‘Adulting’ in Spain

I must have been about 12 years old at the time. We had been invited to lunch with family friends, somewhere in a lost corner of rural Extremadura. It was a beautiful sunny day and our host had set up tables on the terrace, in the shade of the olive trees.james-carol-lee-470559-unsplash

It was one of those days where it was warmer outside than in and, as ever, there were too many of us to fit at a single table. There to the right, slightly aside, stood another smaller table, which I’d been eyeing nervously as the last few plates were brought out.

The adults were busy catching up over drinks, the kids were happy to be out in the campo, noisily making their entertainment from branches and anything else that was lying around the parcela.

I’d spent all morning unsure what to do with myself, aimlessly wandering back and forth. Eavesdropping on the grown-ups was only fun if you could follow the conversation and while watching the others I’d only felt I was failing in my obligation to join in with their games, even though they seemed too childish.

Soon, the time came to sit down for lunch. I discreetly counted the number of children running around, then counted the number of chairs around the kids table. Seeing there was one less child than chairs, I sighed as I came to the conclusion that, for this meal at least, I’d been considered one of the kids.

So, I reluctantly sat down at the small table, waiting for the food to be served. Slowly the other kids stopped their frantic play in the dust and dirt and came over to the table.

Suddenly, with all the kids scrambling for a seat, I realised I had miscounted. Relief washed over me. I had been considered an adult after all! I was about to get up and change to the big table when our host, seeing me sat at the kids table, thought I’d wanted to be included with them and kindly fetched another chair. I was horrified!

I was a shy kid (shy is an understatement) and I could feel myself blush both at my mistake and the realisation that now I would have to sit at the kids table for the entire meal. How could I possibly inconvenience our host to explain that they had been right to count me among the adults, that I would have very much preferred to sit with them?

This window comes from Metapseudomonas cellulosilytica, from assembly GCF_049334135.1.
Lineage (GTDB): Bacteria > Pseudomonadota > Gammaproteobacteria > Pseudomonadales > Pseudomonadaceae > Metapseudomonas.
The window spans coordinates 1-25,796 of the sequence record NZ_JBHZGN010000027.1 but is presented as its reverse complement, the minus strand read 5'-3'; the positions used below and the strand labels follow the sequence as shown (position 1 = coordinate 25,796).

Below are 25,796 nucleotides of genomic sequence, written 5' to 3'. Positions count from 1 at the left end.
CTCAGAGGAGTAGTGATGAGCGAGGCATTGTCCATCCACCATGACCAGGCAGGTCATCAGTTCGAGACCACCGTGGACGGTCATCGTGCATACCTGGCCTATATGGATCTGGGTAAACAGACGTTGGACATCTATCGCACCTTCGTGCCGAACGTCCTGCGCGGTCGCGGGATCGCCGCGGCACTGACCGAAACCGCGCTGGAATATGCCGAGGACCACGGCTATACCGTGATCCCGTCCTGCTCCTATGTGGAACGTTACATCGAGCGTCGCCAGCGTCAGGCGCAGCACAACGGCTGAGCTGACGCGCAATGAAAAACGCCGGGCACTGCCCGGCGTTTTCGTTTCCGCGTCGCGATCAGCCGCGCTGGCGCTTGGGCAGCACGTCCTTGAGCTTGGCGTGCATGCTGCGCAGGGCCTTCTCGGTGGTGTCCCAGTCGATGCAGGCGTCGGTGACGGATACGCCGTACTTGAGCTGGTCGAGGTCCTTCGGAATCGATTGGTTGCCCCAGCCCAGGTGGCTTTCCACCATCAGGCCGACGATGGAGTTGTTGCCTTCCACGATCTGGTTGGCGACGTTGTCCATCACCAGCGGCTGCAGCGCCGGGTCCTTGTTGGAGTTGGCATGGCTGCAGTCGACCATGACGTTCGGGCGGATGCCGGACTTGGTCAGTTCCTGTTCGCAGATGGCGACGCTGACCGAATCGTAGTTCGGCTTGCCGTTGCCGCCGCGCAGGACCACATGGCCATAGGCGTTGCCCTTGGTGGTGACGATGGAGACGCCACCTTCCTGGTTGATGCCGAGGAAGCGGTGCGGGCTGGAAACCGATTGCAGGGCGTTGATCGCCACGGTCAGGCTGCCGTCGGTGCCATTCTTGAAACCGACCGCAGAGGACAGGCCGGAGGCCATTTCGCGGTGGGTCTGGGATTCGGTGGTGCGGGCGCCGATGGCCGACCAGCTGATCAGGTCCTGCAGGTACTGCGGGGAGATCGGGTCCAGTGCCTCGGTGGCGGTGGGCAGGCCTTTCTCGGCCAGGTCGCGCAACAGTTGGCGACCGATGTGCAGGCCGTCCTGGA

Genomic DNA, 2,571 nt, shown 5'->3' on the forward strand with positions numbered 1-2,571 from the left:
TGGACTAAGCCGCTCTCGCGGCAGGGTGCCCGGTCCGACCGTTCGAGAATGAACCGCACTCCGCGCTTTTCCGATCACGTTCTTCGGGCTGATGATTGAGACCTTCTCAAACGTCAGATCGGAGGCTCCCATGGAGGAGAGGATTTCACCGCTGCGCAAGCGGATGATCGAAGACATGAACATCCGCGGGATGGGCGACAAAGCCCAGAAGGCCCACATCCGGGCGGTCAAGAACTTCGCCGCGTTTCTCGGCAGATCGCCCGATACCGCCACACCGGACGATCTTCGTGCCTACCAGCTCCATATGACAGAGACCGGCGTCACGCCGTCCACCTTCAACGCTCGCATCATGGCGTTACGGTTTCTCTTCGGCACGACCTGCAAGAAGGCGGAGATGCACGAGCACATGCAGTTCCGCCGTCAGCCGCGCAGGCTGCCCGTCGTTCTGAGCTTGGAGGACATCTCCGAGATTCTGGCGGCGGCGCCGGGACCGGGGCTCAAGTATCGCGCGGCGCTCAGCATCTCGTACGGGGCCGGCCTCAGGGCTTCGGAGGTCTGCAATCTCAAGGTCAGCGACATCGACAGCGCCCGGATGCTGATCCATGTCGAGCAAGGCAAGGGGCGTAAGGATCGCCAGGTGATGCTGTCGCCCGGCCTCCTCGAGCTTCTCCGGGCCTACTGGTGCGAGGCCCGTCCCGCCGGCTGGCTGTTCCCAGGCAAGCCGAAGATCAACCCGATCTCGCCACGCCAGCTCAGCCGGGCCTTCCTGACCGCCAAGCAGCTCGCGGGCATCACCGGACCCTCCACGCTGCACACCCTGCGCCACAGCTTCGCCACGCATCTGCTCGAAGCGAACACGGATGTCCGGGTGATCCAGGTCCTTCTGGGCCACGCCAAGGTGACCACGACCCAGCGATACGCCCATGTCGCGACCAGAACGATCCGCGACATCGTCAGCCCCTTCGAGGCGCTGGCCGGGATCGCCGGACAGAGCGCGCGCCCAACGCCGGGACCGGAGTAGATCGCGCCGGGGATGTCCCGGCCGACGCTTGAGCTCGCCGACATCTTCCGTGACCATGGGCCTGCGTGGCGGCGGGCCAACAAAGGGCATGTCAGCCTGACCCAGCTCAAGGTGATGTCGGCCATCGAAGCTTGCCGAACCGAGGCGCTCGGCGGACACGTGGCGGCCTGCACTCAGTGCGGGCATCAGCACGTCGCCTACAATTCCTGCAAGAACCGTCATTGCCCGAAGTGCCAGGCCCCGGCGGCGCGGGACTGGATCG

So there I sat, eyeing the other table enviously as I ate my food. I was sure the conversation over there was much more interesting than the tiresome babble at mine, and I could see there were a few things on their menu that never made it over to the ‘kiddies’ table.

Needless to say, the events weren’t nearly as dramatic as my twelve-year-old self thought them to be. But they have stuck with me all these years all the same.

Navigating the ‘adulting’ process.

The transition from childhood to adulthood can be difficult and confusing at times. While there are many new-found freedoms that come with the process, there are also new responsibilities to take on, new obligations to fulfill and new skills to learn. You stop identifying with one stage of life and step into the next. Yet, while a birthday can swing you into this change of status over night, the reality is perhaps more complex.

The incident with the kids table is one of the first times I am vividly aware of wanting to be considered an adult. Now, in my mid-twenties, I sometimes wonder why I was in such a hurry to grow-up.

It’s ironic, we spend a great deal of our lives wanting to be something we’re not. When we’re young, we want to grow up; when we’re old, we want to be young. When we’re students we long to start earning; when we’re working, we miss the student life.

Society often doesn’t help. I won’t go into cultural perceptions of adulthood or how it affects what an individual is expected to do or accomplish by a certain age, that’s a topic for another day. But it would seem the people around us are constantly bombarding us with questions about the next stage in life: What do you want to be when you grow up? What do you want to do after school? Is there someone special in your life? Are you going to get married? Have children? Buy a house? There is always another question.

While these aren’t necessarily wrong and having hopes and dreams for the future can be great, I can’t help but wonder. Why can’t we just get on and enjoy the moment we are living now?

That afternoon, after we’d moved on to coffee and the typical chatter of the sobremesa, I joined the adults at their table. I sat quietly munching on some leftover chorizo while eagerly listening to their stories of a busy yet interesting few weeks.

Later, as the sun started its decent towards the horizon, I joined the kids in exploring the orchard and learning what had been planted in the vegetable patch. I may have been the oldest, but I could still be a part of the gang when I wanted to.

I guess this is why the word ‘adulting’ seems so fitting. It’s a process, not something that happens overnight.

With another birthday looming, I am more aware than ever of this. The older I get, the more I realise how much I am yet to learn about life. So, while remembering years gone by and looking to the future with hope and excitement, this year I’m also trying to enjoy each moment as it comes, the moment I am right in the middle of living, the little ordinary daily details. After all, these moments are what make up our lives, are they not?

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